• Ford Fiesta Movement is delivering huge results proving that social media is an indispensable business tool. Recently (July 2009) Ford released initial impressions from the campaign including: more than 2.2 million YouTube views, more than 312,000 Flickr views and more than 2 million Twitter impressions, resulting in more than 13.4 million impressions. This highlights how social media is progressed beyond a niche channel – even given different non-youth audiences – and when done well actually drives mass impressions. Obviously I would like to see some more Social measurements that showcase the impact of the conversation, sentiment, changes in brand perception perhaps – but most don’t necessarily reveal that information (well, unless an agency is trying to win an award). I add that the ‘missions’ are a clever way to integrate key messages. In one instance, “Agent Joe” is tasked with filling up the gas tank of his Fiesta (a fuel efficient car) and driving until he runs out of gas. He makes it 432.5 miles.
  • The Hub and Spoke model in practice, a strategic approach to managing an online brand presence. The Ford Fiesta Movement site – or Live Feed they call it - is a great example of what I call the ‘tentacle’ approach (others call it many things, this is not an original theory) – which is about having a strategic presence in many different social networks and online platforms, and aggregating that content back on your own site. This approach empowers people to spread the word for you, and takes into account that people engage on various social networks in different ways. To truly harness the power of social media (key word being social) we need to understand the ecosystem of how people play online, and at the center is where we should sit. When managed strategically and integrating insight derived from key word research, these conversations can be an important factor in driving web site optimisation – a hugely influential piece of the online marketing pie. This is a great reason why Social Media should not be executed in silos with a couple random people on computers punching out tweets – we as an industry need to move beyond this idea and show how we can integrate Social Media activity to deliver back to the business (see point Number 2 above).

So in summary the campaign is great because it’s innovative, strategic and delivers results – what more can we ask for?

I have one thing to say to Ford, Scott Monty and the others behind it – wish I had thought of that…..

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It’s official, banning viral marketing from my vocabulary http://blogs.hillandknowlton.com/meghanstuyvenberg/2009/08/11/its-official-banning-viral-marketing-from-my-vocabulary/ http://blogs.hillandknowlton.com/meghanstuyvenberg/2009/08/11/its-official-banning-viral-marketing-from-my-vocabulary/#comments Tue, 11 Aug 2009 02:10:17 +0000 Meghan Stuyvenberg http://blogs.hillandknowlton.com/meghanstuyvenberg/?p=163

Ran across an article on Advertising Age – a book review and interview with author Bill Wasik, the Godfather of flash mobs. In his new book, “And Then There’s This: How Stories Live and Die in Viral Culture,”* he ponders the life (and possible death) of Word-of-Mouth Marketing in a Social-Media World. Mr Wasik notes that with the rise of social networking in which people are familiar with the ideas of personal branding, it poses certain future challenges for marketers – ie the more savvy consumers are, the harder it is to tap into them via social media.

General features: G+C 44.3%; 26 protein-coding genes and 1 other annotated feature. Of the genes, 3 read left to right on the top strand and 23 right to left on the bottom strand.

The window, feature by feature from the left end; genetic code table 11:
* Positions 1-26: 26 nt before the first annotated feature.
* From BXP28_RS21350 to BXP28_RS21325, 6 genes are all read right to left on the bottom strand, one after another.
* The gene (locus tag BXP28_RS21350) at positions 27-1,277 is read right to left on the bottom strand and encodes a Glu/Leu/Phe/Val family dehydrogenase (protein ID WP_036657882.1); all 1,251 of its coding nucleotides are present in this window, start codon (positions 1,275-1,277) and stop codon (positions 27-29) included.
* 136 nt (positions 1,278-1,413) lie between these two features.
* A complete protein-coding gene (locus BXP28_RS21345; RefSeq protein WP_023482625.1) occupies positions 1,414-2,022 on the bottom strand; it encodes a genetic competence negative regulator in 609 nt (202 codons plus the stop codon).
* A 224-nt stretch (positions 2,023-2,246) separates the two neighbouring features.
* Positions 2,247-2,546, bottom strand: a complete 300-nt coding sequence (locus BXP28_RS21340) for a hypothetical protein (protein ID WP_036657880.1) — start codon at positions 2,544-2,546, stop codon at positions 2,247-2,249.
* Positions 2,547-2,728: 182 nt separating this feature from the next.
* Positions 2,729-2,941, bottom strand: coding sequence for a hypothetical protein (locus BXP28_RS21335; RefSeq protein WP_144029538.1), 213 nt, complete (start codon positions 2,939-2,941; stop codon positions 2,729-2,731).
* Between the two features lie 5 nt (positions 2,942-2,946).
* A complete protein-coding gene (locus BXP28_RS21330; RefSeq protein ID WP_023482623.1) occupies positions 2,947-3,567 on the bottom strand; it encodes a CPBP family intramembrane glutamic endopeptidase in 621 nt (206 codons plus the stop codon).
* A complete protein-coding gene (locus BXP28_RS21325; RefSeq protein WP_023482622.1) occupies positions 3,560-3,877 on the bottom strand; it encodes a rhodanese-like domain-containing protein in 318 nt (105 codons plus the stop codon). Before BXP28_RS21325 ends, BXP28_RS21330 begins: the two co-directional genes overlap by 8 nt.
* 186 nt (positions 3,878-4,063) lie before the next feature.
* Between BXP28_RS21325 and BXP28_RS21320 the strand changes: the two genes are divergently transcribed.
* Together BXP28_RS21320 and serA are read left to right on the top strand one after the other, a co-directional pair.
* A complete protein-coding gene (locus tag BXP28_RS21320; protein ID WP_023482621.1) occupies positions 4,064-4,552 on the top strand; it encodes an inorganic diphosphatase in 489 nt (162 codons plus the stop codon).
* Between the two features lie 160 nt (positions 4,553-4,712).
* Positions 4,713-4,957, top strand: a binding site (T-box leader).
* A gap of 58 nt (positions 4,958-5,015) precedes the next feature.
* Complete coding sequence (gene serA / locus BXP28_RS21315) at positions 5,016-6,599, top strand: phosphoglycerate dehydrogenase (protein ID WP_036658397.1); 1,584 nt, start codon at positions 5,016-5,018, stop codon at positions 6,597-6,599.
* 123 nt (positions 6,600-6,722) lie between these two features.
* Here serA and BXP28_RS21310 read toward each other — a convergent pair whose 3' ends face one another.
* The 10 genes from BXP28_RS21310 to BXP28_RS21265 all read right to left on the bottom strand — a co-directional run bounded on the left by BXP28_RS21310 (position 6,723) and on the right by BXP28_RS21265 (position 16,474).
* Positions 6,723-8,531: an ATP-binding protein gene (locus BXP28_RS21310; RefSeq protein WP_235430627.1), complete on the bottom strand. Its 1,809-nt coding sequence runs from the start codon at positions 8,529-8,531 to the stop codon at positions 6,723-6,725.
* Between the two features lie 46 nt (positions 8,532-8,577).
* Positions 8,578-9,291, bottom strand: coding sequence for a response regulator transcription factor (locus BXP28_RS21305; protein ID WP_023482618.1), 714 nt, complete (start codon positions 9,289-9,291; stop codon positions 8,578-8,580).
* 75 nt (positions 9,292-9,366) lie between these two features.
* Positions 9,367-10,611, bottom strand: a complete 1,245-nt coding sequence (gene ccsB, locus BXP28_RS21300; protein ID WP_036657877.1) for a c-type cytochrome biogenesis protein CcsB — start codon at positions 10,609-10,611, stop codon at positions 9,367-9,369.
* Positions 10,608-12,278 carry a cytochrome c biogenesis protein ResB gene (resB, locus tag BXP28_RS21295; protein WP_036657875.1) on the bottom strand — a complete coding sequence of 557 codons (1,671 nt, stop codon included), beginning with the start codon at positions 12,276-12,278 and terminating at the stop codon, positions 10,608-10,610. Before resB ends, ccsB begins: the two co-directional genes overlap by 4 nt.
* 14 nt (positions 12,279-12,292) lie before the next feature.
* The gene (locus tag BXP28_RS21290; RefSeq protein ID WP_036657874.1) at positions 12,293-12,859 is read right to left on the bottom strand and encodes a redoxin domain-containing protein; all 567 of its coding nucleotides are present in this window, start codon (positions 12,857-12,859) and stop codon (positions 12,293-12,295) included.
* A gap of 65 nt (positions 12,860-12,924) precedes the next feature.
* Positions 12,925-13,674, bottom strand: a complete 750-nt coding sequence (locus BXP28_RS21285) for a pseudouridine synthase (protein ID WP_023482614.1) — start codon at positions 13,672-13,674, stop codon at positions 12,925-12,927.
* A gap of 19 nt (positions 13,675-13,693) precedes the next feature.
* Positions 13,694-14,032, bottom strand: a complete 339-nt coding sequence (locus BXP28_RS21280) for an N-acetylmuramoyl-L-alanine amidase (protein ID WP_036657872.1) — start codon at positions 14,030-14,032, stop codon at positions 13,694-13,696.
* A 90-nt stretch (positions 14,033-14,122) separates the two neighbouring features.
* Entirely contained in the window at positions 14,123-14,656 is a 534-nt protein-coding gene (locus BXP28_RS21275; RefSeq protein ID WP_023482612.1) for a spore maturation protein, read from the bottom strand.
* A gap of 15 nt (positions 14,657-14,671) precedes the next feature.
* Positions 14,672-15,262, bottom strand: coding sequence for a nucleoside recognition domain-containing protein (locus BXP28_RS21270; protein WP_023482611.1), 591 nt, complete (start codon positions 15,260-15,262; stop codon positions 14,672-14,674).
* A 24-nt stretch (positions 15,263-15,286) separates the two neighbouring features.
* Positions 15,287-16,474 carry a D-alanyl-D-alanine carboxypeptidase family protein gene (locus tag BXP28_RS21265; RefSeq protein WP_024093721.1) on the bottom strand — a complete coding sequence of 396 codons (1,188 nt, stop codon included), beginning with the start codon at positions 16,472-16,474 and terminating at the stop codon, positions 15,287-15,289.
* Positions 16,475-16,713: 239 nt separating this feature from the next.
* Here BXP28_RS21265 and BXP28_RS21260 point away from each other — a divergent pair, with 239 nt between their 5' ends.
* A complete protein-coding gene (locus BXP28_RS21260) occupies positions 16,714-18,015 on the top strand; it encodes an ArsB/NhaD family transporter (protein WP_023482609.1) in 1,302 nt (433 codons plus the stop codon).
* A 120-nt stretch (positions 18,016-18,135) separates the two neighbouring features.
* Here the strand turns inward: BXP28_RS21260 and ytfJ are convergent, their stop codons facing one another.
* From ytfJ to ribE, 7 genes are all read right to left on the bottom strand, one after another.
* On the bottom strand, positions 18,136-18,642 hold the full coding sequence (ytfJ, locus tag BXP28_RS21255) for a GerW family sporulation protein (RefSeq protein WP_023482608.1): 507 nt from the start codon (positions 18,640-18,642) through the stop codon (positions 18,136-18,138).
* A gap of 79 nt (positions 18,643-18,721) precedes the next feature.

While I have not yet read the book and do not want to misrepresent the context – it has got me thinking. I feel Word-of-Mouth marketing by nature is more important than ever. Research suggests peer influences are very important factors in a customer’s purchase pathway – for items big and small. They also influence perceptions of brands. I also feel social media with peer communities presents heaps of opportunities.

However I agree with the statement that viral marketing might be dead. Perhaps this is because the idea of viral marketing at its foundation is based on old advertising-models. As noted by Henry Jenkins in “If it Doesn’t Spread, It’s Dead”** (a must read), the very definition uses a metaphor of viruses being spread involuntarily by unaware consumers. Like Swine Flu. Why would anyone want to be involved with that? The term was created by marketers who were comfortable with disruptive advertising models to hold onto an inflated sense of their role in the process.

But we all know the truth – we (collective we as in the marketing industry ‘we’) have lost control. Unpredictable results in social media campaigns, fueled by unpredictable behavior by consumers, is a source of great anxiety within business. It is a common story – we built it, why didn’t they come?

Therefore I have ditched the term viral and instead adopted Mr Jenkins’ theory of ‘spreadable media’ – which emphasizes the role of consumers, or what he calls ‘multipliers’, in shaping the distribution of content. This notion of spreadability is a direct contrast to outdated models which emphasize centralised control of distribution and message. The power is with those who spread, not those who create.

If as marketers we want to be able to harness and effectively engage the power of WOMM marketing within social media we need to better understand the role we all play.

Here I have developed 3 overarching principles I feel are important when successfully creating spreadable culture and ultimately developing communities. I originally had more but I felt everything else kept falling into these buckets – so this is what I am sticking with:

  • Stop and ask why – without your brand hat on. It can’t be said enough but in order to engage your audience you need understand the motivations – and let me give you a hint – your recent ad campaign 99.9% of the time is not serving the interests of the consumer. Consider what content you are offering and how that is going to strengthen the relationship with your consumer. Another way to look at it is to solve your customer’s issues, instead of your own.
  • If your strategy relies on one video to “go viral to extend reach” – go back to the drawing board. To best integrate into a connected society, you need to provide as many layers as possible, building an ecosystem around the brand. You might want to consider the role of RSS feeds, corporate blog, Twitter, EDM, mobile apps, Wikipedia, LinkedIn, Yahoo! Answers, etc – that is not even to mention offline activations which should feed into all these as well. Social media is not “a” channel – it’s is heaps and these should play many roles in your marketing strategies, just not a mere campaign extension as in my opinion that misses the point a bit.